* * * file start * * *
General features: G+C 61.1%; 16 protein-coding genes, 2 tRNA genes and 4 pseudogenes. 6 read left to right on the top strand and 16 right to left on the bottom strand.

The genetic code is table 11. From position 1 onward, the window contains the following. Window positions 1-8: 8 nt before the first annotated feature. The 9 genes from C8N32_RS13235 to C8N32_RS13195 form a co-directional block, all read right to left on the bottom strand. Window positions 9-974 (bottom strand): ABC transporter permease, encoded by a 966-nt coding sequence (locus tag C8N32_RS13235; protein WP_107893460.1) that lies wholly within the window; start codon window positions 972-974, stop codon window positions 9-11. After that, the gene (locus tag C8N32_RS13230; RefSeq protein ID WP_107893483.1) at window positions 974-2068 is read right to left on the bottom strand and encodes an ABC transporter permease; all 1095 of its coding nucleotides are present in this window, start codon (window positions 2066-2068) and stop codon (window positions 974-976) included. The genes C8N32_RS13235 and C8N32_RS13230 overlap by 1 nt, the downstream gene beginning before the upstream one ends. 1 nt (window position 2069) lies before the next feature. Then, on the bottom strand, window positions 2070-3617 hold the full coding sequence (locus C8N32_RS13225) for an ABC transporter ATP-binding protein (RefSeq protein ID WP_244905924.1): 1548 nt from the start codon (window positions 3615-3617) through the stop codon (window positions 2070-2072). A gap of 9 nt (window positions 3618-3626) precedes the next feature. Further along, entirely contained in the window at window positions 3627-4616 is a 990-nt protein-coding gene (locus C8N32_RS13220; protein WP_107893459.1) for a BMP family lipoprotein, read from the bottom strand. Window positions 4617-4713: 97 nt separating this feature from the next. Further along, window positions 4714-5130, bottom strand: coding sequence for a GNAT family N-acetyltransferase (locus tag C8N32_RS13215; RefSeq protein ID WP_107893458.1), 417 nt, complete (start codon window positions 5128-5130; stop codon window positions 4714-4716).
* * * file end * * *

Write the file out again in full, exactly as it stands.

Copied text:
General features: G+C 61.1%; 16 protein-coding genes, 2 tRNA genes and 4 pseudogenes. 6 read left to right on the top strand and 16 right to left on the bottom strand.

The genetic code is table 11. From position 1 onward, the window contains the following. Window positions 1-8: 8 nt before the first annotated feature. The 9 genes from C8N32_RS13235 to C8N32_RS13195 form a co-directional block, all read right to left on the bottom strand. Window positions 9-974 (bottom strand): ABC transporter permease, encoded by a 966-nt coding sequence (locus tag C8N32_RS13235; protein WP_107893460.1) that lies wholly within the window; start codon window positions 972-974, stop codon window positions 9-11. After that, the gene (locus tag C8N32_RS13230; RefSeq protein ID WP_107893483.1) at window positions 974-2068 is read right to left on the bottom strand and encodes an ABC transporter permease; all 1095 of its coding nucleotides are present in this window, start codon (window positions 2066-2068) and stop codon (window positions 974-976) included. The genes C8N32_RS13235 and C8N32_RS13230 overlap by 1 nt, the downstream gene beginning before the upstream one ends. 1 nt (window position 2069) lies before the next feature. Then, on the bottom strand, window positions 2070-3617 hold the full coding sequence (locus C8N32_RS13225) for an ABC transporter ATP-binding protein (RefSeq protein ID WP_244905924.1): 1548 nt from the start codon (window positions 3615-3617) through the stop codon (window positions 2070-2072). A gap of 9 nt (window positions 3618-3626) precedes the next feature. Further along, entirely contained in the window at window positions 3627-4616 is a 990-nt protein-coding gene (locus C8N32_RS13220; protein WP_107893459.1) for a BMP family lipoprotein, read from the bottom strand. Window positions 4617-4713: 97 nt separating this feature from the next. Further along, window positions 4714-5130, bottom strand: coding sequence for a GNAT family N-acetyltransferase (locus tag C8N32_RS13215; RefSeq protein ID WP_107893458.1), 417 nt, complete (start codon window positions 5128-5130; stop codon window positions 4714-4716).